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44
Original Anecdotes.---John Wilkes, Esq.

(Jan in the management of public affairs, and lifh liberty. It was the latter circumstance, t that the jealousies which he occasioned be indeed, that gave a colouring to the future tween king and people, gave rise to many pursuirs of his life ; to the former, he was if not a l the misfortunes of the prosent indebted for a seat in parliament, aod a reign. Certain it is that his conduct regiment of militia. created a most formidable opposition, bot A standing army has always been contoined on constitutional motives, and that sidered as the opprobrium of liberty, and the most zealous advocates for the house a disgrace to a free country. To counterof Brunswick, entrenching themselves in balance this palpable defect in the system the revolution principles of 1688, com (for it is not inherent in our polity) Tome bated the doctrines and proceedings of generous spirits conceived the idea of a the favourite, with the same zeal that national and constitutional defonce. This that their ancestors had opposed the ty- plan, fo long scouted, and since, in a great ranny of the house of Stuart. It was this incafure, emalculated by subsequent regusingular circumstance that gave birth to the lations, was at length carried into cica, political career of the subject of these me. but not without inuch opposition, din moirs; and not only his own biography, considerable dissatisfaction on the side of but the history of the present times, is inti. the people. mately connected with the foregoing events. Mr. Wilkes, who was a great stickler

The father of Mr. Wilkes was an emi- for thic mcafure, made an offer of his fer nent distiller in Clerkenwell, where John vices in Buckinghamshire on this occa. is supposed to have been born, on the fion; and as he lived in great intimacy 28th of October, 1725. The elder fon with earl Temple, the then lord lieutenani, Ifracl, who is still alive, followed the same he foun became member for Aylesbury, business, and ultimately failed. The re- and colonel of the county regiment. Iz is cond, of whoin we now ircat, and who to be recorded among the other singula had received a liberal education early in anecdotes of his life, that nearly at the life, was a brewer ; but as he had, in a same time, he was expelled from the coe great nieasure, become unfitted by claf. office by the Houle of Commons, and disa fical pursuits from obtaining wealth as a mified from the other by a mandate from tradelian, it is more than probable that the first cxecutive magistrate. he would not have succeeded in his com The inember for Aylesbury soon para inercial pursuits. For, is it poflible to ticipated in the general resentmeni againk suppose, that the enthusiastic admirer of Jord Bute, and, poffeting a happy talent the elegant Tibullus, should relili the for fatire, contributed not a little to isdull round of business, in the neighbour. crease one hatred which lic hadevery where hood of St. Sepulchre's ! that he who excited. But this was not all; in th: banished care like Anaccron, and daily bitterness of his relentment, he accused quaffed the Falernian of Horace, fhould the nation, among whom that noblemen pay such a sedulous attention to the pro. was born, of an hereditary attachment to cels of fermentation, and be conversant in slavery, and, without much ceremony, ak all the properties of two-penny,porter, and tacked certain persons, who fondly hop ! brown-itout ? Disgust, accordingly, soon that their rank was not only too lofty has succeeded, as a necesary consequence, and plebeian animadversions, but even citthe golden dreams arising from the min- folsed all connection between guilt ad gieu fumes of hops and malt, vanished with thame. the mash-tub and the compting-houle. Mr. Wilkes began his carcer, as at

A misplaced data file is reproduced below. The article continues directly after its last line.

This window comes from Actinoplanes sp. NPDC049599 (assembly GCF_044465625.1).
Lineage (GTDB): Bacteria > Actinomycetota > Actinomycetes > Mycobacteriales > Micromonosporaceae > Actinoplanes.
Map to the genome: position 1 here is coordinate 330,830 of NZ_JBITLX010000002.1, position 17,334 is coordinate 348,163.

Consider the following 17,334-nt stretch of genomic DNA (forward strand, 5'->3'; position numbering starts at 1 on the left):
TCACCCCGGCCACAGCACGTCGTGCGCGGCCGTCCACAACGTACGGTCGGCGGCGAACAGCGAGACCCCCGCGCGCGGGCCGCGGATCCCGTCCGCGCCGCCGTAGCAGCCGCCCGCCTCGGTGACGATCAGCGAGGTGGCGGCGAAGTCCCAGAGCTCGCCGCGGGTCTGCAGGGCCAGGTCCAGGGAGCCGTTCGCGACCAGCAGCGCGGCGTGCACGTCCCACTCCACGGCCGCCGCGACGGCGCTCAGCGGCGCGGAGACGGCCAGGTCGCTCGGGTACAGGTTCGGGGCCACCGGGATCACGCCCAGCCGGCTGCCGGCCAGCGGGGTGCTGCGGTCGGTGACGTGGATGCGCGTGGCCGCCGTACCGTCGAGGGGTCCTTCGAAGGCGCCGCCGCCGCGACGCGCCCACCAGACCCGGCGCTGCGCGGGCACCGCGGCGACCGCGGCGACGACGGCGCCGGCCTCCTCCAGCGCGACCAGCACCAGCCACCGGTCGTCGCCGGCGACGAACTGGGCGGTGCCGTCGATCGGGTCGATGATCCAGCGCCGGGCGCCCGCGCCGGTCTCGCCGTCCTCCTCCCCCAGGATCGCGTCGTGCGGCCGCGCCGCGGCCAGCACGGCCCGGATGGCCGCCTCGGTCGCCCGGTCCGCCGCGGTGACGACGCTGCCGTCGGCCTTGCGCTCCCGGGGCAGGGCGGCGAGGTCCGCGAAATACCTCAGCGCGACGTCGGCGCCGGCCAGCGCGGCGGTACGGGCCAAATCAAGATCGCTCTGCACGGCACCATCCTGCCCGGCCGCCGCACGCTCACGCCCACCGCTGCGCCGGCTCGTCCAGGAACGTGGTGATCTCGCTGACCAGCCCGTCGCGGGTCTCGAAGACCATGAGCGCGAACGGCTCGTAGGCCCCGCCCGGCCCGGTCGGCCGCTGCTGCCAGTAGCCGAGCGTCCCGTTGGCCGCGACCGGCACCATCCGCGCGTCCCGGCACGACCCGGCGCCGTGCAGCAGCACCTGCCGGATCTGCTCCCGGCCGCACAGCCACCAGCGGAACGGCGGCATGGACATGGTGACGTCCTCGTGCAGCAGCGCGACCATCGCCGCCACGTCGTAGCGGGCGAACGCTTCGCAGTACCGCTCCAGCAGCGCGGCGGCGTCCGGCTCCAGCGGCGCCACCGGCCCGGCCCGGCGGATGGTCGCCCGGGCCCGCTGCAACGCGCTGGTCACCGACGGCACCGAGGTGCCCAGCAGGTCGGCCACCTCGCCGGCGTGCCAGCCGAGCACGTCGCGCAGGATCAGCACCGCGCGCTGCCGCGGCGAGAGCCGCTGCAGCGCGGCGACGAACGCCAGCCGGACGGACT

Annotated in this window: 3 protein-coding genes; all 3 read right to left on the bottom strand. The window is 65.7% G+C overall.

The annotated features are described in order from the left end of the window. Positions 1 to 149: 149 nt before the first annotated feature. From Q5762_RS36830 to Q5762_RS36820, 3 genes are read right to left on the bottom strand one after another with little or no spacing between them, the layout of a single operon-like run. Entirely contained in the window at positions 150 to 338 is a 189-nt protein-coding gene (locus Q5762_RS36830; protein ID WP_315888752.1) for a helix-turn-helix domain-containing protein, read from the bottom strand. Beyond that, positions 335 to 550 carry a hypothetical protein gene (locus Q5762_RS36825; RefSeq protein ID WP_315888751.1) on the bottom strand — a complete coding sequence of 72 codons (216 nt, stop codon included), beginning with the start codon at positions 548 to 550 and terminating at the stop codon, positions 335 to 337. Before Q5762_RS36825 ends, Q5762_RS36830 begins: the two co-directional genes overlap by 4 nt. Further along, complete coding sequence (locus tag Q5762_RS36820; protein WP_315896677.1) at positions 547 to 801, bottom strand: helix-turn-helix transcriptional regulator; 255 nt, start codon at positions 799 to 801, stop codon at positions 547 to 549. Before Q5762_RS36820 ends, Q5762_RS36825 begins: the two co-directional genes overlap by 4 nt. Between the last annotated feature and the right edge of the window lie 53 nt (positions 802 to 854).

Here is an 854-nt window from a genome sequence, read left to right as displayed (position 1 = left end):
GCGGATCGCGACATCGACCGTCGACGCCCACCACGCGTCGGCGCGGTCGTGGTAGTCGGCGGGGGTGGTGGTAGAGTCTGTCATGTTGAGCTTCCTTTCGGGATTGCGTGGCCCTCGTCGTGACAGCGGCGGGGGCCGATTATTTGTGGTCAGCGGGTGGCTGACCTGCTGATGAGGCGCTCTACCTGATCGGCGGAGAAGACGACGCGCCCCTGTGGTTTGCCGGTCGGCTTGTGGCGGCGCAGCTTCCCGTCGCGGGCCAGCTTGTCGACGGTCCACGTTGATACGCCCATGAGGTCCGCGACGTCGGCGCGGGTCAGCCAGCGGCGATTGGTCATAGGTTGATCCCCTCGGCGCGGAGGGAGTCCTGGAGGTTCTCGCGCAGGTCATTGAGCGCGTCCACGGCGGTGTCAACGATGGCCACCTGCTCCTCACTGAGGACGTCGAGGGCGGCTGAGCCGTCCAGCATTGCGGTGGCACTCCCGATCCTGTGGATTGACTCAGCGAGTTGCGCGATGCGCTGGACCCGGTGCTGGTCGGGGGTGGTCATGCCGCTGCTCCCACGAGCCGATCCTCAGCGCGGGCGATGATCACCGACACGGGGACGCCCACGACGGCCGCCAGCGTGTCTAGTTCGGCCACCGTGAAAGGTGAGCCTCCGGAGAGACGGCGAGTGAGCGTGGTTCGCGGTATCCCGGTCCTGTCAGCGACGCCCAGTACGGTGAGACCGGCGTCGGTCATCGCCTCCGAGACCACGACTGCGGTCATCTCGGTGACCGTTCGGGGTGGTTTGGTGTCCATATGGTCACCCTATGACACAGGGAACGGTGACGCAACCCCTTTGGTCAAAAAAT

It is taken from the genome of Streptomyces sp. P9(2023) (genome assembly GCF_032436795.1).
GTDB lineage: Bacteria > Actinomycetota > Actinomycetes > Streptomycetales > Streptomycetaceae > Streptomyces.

Mr. Wilkes was calculated, by nature, author, in 1762, and his first political education, and habit, for far different pur- publication, ar prefent known with cersuits, and he soon gratitied his inclinations. tainty, was intitled, “ Observations on Having married a daughter of the celebrat- che Paperi relative to the Rupture witů ed Dr. Mcad, the author of the Treatise on Spain." On the sth of Junc, in the same Poisons we find him exchanging the dull and year, he became the editor of a period. foggy atmosphere of the city for the thin- cal paper of much potoriety, called the ner and politer air of the west end of the “ North Biiton," which gare a particu.sk town. Possessed of a genteel fortune, clc- turn co, and not only influenced, the fugant manners, and a sparkling wit, he ture progress of his affairs, but actual y easily obtained the acquaintance of many decided the tenour of his whole life. No of the most fashionable people of the age. publication that ever came from the Eng. Educated in Whig principles, he was at lilh preis was read with more intereit, the same time an ardent affertor of Eng. or circulated with greater avidity than mbis,